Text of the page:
Most countries have recently experienced high ﬁscal deﬁcits and real interest rates that depressed national saving and slowed economic growth. This study analyzes the reasons that underlie the skewed ﬁscal-monetary mix. The ﬁrst section develops a game-theoretic model of ﬁscal and monetary coordination and shows that the macroeconomic outcomes depend upon the degree of coordination or independence. The second section applies this approach to the Clinton package by using three macroeconomic models to estimate the likely macroeconomic impacts of diﬀerent degrees of coordination. The paper concludes that an uncoordinated policy may lead to substantial loss of output that will not be oﬀset by higher potential output growth for many years. This implies that the potential gains from coordination are extremely high.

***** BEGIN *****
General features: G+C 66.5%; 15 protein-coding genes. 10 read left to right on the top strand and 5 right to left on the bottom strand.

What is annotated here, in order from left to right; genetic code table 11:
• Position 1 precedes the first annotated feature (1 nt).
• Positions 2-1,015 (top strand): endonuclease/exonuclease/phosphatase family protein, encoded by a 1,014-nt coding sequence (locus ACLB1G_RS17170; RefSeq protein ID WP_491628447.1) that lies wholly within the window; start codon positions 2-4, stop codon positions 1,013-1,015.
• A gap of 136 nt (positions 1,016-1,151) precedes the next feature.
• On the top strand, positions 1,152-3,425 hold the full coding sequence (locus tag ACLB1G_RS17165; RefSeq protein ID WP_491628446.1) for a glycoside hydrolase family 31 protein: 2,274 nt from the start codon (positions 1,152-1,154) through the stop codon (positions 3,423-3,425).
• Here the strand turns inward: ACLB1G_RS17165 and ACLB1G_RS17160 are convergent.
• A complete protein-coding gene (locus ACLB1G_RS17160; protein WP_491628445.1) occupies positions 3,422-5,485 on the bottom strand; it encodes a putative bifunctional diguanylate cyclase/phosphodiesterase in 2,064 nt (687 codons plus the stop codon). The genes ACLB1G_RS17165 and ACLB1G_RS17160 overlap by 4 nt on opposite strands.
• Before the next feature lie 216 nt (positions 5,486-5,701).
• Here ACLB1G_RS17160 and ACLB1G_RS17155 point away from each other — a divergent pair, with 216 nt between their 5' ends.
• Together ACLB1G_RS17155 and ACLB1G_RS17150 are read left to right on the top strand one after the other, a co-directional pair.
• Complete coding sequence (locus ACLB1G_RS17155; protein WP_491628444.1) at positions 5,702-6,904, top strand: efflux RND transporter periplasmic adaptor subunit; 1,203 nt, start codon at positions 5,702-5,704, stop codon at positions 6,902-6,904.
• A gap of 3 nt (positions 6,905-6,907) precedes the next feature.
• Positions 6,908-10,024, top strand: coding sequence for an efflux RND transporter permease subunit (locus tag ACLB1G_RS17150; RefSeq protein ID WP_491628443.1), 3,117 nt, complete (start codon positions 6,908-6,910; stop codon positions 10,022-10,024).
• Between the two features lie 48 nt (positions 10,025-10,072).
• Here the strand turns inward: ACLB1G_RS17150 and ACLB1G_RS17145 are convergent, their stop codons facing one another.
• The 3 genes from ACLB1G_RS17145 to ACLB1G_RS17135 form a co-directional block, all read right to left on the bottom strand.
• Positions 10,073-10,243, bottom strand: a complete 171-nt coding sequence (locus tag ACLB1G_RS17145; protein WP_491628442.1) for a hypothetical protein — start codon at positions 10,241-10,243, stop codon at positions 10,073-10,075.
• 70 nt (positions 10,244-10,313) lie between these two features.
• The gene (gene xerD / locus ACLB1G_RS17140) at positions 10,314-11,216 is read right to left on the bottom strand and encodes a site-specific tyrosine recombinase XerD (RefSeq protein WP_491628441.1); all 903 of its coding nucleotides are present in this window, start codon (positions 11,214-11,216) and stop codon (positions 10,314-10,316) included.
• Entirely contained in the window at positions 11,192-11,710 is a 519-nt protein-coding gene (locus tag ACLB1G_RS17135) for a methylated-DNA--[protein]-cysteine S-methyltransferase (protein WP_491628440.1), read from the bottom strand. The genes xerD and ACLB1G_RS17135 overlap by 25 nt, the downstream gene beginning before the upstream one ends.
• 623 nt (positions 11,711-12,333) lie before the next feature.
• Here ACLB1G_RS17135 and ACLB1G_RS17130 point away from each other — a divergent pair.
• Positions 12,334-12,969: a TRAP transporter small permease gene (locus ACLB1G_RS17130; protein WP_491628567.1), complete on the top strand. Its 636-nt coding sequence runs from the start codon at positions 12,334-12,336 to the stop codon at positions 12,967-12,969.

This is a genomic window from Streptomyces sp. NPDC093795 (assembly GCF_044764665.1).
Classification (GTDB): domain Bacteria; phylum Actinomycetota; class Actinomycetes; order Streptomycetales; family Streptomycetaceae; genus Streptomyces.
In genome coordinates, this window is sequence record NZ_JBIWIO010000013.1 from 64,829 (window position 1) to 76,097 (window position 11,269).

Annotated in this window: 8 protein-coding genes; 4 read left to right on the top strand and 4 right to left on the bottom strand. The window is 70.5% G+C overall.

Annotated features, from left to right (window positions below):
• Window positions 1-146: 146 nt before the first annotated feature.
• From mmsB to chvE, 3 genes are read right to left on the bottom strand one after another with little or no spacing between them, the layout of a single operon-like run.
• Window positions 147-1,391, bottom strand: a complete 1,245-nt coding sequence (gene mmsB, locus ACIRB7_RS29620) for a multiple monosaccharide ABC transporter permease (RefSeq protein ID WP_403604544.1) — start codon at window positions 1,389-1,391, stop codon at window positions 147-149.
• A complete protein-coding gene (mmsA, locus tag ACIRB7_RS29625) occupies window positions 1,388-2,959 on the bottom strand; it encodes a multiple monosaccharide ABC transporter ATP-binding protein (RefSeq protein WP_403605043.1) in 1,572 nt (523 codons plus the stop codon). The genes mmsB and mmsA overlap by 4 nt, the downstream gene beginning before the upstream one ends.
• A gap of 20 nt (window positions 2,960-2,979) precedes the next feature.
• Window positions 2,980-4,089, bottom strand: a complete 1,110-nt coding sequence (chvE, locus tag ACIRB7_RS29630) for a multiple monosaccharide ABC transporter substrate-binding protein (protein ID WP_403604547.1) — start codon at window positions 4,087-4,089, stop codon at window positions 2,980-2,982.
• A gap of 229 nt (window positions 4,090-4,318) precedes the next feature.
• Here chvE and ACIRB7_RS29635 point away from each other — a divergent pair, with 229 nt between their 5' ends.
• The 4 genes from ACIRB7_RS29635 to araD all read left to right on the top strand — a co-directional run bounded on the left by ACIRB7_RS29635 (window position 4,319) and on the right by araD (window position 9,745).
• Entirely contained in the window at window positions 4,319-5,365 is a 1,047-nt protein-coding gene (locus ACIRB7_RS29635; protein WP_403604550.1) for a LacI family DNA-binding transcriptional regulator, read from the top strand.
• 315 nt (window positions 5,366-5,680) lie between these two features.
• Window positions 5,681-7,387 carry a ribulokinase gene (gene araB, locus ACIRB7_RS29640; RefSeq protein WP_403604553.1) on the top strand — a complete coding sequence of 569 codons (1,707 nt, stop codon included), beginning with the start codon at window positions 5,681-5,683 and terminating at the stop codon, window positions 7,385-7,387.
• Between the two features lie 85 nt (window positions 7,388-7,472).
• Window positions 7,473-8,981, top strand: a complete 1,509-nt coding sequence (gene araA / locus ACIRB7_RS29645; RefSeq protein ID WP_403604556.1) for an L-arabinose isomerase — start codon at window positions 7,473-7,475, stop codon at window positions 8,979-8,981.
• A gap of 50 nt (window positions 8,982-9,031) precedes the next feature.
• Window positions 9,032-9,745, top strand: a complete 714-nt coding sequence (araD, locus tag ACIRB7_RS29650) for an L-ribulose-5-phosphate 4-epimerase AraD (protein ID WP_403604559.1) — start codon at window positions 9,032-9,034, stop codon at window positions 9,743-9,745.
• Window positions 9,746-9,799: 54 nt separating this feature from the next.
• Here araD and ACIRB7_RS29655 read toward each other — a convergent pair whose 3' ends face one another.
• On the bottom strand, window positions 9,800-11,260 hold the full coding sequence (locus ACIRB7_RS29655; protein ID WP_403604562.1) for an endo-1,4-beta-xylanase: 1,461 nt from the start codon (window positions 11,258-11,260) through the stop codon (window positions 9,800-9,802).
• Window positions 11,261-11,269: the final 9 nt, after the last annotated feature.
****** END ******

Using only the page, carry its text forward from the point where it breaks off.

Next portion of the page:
Nordhaus, William D., "Marching to Different Drummers: Coordination and Independence in Monetary and Fiscal Policies" (1994). Cowles Foundation Discussion Papers. 1310.